Money to my home
A recently released data by the World Bank officially records that remittance flowing back to developing countries from the bank accounts of their migrants was equal to a sum of $338 billion in the year 2008. What’s interesting here is that out of this huge sum, more than $50 billion was the contribution of Non Resident Indians only.
Ten on ten
India has consistently topped the chart for almost a decade now being the highest recipient of worker’s remittances. According to the World Bank figures, India received remittances worth $45 billion in the year 2008.
The World Bank acknowledged being surprised with the figures as South Asians proved to be stronger than all the expectations of the Bank. Report says that the remittance flows to Pakistan also increased by 24 per cent in the first eight months of 2009 on a year on year basis. Flows to Bangladesh and Nepal increased by 16 and 13 per cent respectively in the same period.
Widening the smile further comes an estimate from Indian Prime Minister’s Economic Advisory Council (PMEAC). Under the chairmanship of eminent economist C Rangarajan who has also been the Governor of the Reserve Bank of India, PMEAC has suggested that the remittance flow to India will grow strongly in the financial year 2009 – 2010 (which runs from April to March). Inward private transfers accounted to have already reached $27.5 billion in the first half of the current financial year. PMEAC predicts that India will receive not less than $30 billion in second half of the financial year taking the total annual figure to over $57 billion, a nearly 30 per cent hike over the previous financial year’s total.
Credit for credit
In the era of recession the promotion in cadres and salary hikes could definitely not be credited for the funds credited by NRIs. It’s the liberalization of rules and regulations added to more flexible exchange rates. The convenient remittance services provided by Indian and International banks and several other organisations also encouraged shifting of channels from informal ones like hawala to official and proper banking channels.
The heavy inflow could also be credited to several attractive schemes and Indian government’s policy initiatives keeping NRIs in focus. Reserve Bank of India’s report sites factors like Rupee depreciation, increase in interest rate ceilings on NRI deposits, etc. The uncertainty in Oil prices also encouraged NRIs looking for an hedging opportunity to park their money in India and expect relatively better growth prospects.
Middle-East Vs West
A study on invisibles by the Reserve Bank of India (RBI) in the balance of payments comprising income from transaction in services and overseas investments, besides permanent transfers such as remittances by the Diaspora, has said that the Gulf has accounted for 27 per cent of the total remittances from NRIs globally.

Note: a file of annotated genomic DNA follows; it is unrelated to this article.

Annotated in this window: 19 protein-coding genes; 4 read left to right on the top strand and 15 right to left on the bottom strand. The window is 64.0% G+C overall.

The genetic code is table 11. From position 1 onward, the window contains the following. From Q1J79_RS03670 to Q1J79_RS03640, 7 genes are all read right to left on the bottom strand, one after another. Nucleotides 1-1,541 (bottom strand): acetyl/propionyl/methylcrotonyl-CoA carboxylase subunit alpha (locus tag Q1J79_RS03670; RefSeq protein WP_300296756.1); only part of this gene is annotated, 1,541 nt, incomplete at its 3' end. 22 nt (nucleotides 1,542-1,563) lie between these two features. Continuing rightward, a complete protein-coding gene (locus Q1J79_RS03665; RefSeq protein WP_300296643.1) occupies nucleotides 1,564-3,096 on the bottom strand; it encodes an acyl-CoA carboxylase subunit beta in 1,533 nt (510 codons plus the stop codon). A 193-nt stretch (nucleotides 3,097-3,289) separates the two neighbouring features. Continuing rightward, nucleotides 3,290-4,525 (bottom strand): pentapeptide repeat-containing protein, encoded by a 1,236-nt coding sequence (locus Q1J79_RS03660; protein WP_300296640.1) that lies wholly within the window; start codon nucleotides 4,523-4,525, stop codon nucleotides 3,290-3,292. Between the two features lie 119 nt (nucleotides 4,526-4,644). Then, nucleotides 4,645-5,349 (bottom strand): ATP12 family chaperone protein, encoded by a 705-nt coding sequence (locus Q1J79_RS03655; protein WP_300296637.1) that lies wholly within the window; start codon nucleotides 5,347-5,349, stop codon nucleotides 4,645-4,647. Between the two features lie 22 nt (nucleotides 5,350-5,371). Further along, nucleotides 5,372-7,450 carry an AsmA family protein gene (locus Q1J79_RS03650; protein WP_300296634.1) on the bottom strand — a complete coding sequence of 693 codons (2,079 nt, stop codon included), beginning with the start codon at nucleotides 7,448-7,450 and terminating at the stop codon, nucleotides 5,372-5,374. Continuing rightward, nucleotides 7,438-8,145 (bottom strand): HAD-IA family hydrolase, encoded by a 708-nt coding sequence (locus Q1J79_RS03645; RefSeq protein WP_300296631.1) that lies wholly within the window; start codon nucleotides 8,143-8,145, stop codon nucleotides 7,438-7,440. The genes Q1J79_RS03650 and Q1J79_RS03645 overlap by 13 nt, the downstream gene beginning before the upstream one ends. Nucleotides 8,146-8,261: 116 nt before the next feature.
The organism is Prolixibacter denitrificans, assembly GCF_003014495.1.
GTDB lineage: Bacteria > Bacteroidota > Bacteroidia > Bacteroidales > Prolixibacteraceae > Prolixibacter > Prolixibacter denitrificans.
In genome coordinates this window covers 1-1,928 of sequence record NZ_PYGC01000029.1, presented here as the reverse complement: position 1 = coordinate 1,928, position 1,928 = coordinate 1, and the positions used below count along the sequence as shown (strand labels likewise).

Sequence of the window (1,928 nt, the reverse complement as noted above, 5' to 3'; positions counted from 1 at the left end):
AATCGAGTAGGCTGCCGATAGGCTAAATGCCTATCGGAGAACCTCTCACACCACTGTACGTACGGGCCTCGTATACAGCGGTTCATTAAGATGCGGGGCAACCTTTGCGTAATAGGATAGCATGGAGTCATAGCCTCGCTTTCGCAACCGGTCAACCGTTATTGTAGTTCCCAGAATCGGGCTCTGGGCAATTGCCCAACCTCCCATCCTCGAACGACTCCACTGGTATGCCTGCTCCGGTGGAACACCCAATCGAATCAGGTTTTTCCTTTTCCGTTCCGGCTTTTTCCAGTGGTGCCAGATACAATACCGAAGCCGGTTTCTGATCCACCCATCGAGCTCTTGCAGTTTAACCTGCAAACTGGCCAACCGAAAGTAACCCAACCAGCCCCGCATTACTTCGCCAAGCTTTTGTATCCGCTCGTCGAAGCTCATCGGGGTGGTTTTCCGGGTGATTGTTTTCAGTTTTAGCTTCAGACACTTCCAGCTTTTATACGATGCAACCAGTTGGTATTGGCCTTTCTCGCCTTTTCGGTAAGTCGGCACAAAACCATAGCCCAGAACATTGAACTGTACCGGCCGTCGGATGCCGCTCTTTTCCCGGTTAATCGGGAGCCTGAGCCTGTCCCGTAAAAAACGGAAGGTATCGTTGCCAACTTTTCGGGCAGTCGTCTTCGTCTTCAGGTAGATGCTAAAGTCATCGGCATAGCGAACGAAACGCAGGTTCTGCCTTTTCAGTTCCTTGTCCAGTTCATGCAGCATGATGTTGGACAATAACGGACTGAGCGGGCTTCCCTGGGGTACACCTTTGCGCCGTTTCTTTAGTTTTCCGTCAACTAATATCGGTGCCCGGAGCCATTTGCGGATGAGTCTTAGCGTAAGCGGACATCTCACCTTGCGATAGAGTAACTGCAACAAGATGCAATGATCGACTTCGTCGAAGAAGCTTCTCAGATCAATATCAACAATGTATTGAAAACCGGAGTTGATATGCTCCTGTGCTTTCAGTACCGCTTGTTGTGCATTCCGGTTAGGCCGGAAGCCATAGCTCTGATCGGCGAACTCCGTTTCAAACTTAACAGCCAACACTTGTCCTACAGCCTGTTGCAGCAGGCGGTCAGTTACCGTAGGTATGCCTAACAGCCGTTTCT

The Central bank has quoted a survey on remittances by overseas Indians conducted in November 2009 that in comparison to a similar survey last done by RBI in 2006. The comparative data says that remittance from North America has dipped from 44 per cent to 38 per cent in three years as compared to rise in remittance from Gulf countries from 24 per cent to 27 per cent and from Europe – 13 per cent to 18 per cent.
Adding on to GDP
In developing nations like India where every dollar counts a lot, the remittances make up more than three per cent of the total national GDP. That’s a big contribution. For countries like Tajikistan, Tonga and Lebanon remittances contribute 25 to 50 per cent of their respective national GDP, similarly for Guyana, Nepal and Honduras the add-up is between 15 to 25 per cent of the GDP, remittance to such nations is nothing less than a lifeline to country’s economy.
Foreign direct Vs Indian direct
The NRI remittances are more than three times of what foreign companies directly invest in India (FDI). Hence the Indian government takes the flow seriously but not as gravely as FDIs. No issues with the hands sending the money but those on the receiving end. The government says that the NRIs’ remittances are primarily sent to family members to support them for survival. Once the family’s living standard improves, the forthcoming fund flow is invested in consumer goods, housing and land, and bank deposits for further security. As endorsed by a recent study from International Monetary Fund (IMF), very rarely are these remittances used to establish new industries and businesses.
For business investments which obviously accompany job creations and result in overall economic growth, the country needs to look forward to FDI and such concerns find no respite with NRIs remittance funds.
The IMF study also highlights that the money flowing back-home not always does good. The high remittances may actually come at the cost of decreased economic growth and lower productivity. Later to a mark, the money starts creating disparity in the society. Family of NRIs getting easy money indulge in lavish spending and extravagant lifestyle. Since the remittance, mostly as per the instructions of the sender, is supposed to be consumed or saved only and not to be invested, ultimately ends into a real estate investment.
Earn wise invest wiser
The aging population and ever-craving for better hands and brains will of course ensure ever increasing demand of migrant workers in developed countries and thus hefty remittances in return. What remains the issue of concern is its wise consumption and investment to reap maximum social benefits from these transfers, or else they could lead to some daunting disguise in blessings.